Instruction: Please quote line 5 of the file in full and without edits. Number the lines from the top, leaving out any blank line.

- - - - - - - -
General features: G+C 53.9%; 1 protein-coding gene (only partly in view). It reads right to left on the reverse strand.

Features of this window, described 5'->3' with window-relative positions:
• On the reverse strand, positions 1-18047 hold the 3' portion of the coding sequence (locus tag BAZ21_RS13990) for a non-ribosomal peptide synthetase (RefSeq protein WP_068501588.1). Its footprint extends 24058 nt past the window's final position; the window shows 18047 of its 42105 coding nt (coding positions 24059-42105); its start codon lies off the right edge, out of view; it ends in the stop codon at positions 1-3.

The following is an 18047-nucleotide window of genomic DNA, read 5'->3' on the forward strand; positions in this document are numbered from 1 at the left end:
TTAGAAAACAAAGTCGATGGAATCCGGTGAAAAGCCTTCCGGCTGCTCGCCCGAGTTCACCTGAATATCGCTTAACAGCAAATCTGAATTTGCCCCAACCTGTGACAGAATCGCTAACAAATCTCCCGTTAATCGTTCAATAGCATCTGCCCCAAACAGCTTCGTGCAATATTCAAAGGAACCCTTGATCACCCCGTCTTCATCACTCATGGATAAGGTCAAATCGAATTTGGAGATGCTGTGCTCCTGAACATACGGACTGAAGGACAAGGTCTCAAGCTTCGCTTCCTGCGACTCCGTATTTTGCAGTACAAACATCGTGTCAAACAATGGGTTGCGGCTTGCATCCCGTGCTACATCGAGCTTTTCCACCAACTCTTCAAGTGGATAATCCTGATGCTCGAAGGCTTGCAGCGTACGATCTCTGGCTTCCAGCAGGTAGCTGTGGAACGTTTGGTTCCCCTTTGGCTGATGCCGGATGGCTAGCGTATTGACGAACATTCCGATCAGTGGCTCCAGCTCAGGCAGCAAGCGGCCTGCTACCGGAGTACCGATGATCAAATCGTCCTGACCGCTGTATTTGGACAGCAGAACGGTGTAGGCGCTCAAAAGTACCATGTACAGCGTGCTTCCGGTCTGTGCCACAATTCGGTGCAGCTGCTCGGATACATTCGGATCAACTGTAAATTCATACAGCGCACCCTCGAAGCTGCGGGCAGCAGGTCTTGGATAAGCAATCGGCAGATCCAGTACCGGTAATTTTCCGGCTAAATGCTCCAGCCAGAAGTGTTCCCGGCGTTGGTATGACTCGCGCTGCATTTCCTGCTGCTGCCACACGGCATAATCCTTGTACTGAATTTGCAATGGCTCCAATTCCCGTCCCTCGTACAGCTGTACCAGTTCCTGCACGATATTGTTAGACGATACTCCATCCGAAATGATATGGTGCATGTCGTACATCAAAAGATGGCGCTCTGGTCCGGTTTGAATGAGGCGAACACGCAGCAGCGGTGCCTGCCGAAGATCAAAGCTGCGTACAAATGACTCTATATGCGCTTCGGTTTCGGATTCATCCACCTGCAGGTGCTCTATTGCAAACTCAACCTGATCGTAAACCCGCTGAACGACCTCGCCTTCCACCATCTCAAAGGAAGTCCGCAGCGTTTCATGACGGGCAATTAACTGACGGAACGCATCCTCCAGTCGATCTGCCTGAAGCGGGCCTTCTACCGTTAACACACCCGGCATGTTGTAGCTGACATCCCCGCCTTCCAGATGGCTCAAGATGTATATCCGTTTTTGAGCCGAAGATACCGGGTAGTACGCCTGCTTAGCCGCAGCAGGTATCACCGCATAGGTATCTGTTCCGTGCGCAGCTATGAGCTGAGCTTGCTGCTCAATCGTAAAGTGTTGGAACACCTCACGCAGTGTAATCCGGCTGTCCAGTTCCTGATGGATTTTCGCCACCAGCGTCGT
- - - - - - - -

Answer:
TTAGAAAACAAAGTCGATGGAATCCGGTGAAAAGCCTTCCGGCTGCTCGCCCGAGTTCACCTGAATATCGCTTAACAGCAAATCTGAATTTGCCCCAACCTGTGACAGAATCGCTAACAAATCTCCCGTTAATCGTTCAATAGCATCTGCCCCAAACAGCTTCGTGCAATATTCAAAGGAACCCTTGATCACCCCGTCTTCATCACTCATGGATAAGGTCAAATCGAATTTGGAGATGCTGTGCTCCTGAACATACGGACTGAAGGACAAGGTCTCAAGCTTCGCTTCCTGCGACTCCGTATTTTGCAGTACAAACATCGTGTCAAACAATGGGTTGCGGCTTGCATCCCGTGCTACATCGAGCTTTTCCACCAACTCTTCAAGTGGATAATCCTGATGCTCGAAGGCTTGCAGCGTACGATCTCTGGCTTCCAGCAGGTAGCTGTGGAACGTTTGGTTCCCCTTTGGCTGATGCCGGATGGCTAGCGTATTGACGAACATTCCGATCAGTGGCTCCAGCTCAGGCAGCAAGCGGCCTGCTACCGGAGTACCGATGATCAAATCGTCCTGACCGCTGTATTTGGACAGCAGAACGGTGTAGGCGCTCAAAAGTACCATGTACAGCGTGCTTCCGGTCTGTGCCACAATTCGGTGCAGCTGCTCGGATACATTCGGATCAACTGTAAATTCATACAGCGCACCCTCGAAGCTGCGGGCAGCAGGTCTTGGATAAGCAATCGGCAGATCCAGTACCGGTAATTTTCCGGCTAAATGCTCCAGCCAGAAGTGTTCCCGGCGTTGGTATGACTCGCGCTGCATTTCCTGCTGCTGCCACACGGCATAATCCTTGTACTGAATTTGCAATGGCTCCAATTCCCGTCCCTCGTACAGCTGTACCAGTTCCTGCACGATATTGTTAGACGATACTCCATCCGAAATGATATGGTGCATGTCGTACATCAAAAGATGGCGCTCTGGTCCGGTTTGAATGAGGCGAACACGCAGCAGCGGTGCCTGCCGAAGATCAAAGCTGCGTACAAATGACTCTATATGCGCTTCGGTTTCGGATTCATCCACCTGCAGGTGCTCTATTGCAAACTCAACCTGATCGTAAACCCGCTGAACGACCTCGCCTTCCACCATCTCAAAGGAAGTCCGCAGCGTTTCATGACGGGCAATTAACTGACGGAACGCATCCTCCAGTCGATCTGCCTGAAGCGGGCCTTCTACCGTTAACACACCCGGCATGTTGTAGCTGACATCCCCGCCTTCCAGATGGCTCAAGATGTATATCCGTTTTTGAGCCGAAGATACCGGGTAGTACGCCTGCTTAGCCGCAGCAGGTATCACCGCATAGGTATCTGTTCCGTGCGCAGCTATGAGCTGAGCTTGCTGCTCAATCGTAAAGTGTTGGAACACCTCACGCAGTGTAATCCGGCTGTCCAGTTCCTGATGGATTTTCGCCACCAGCGTCGT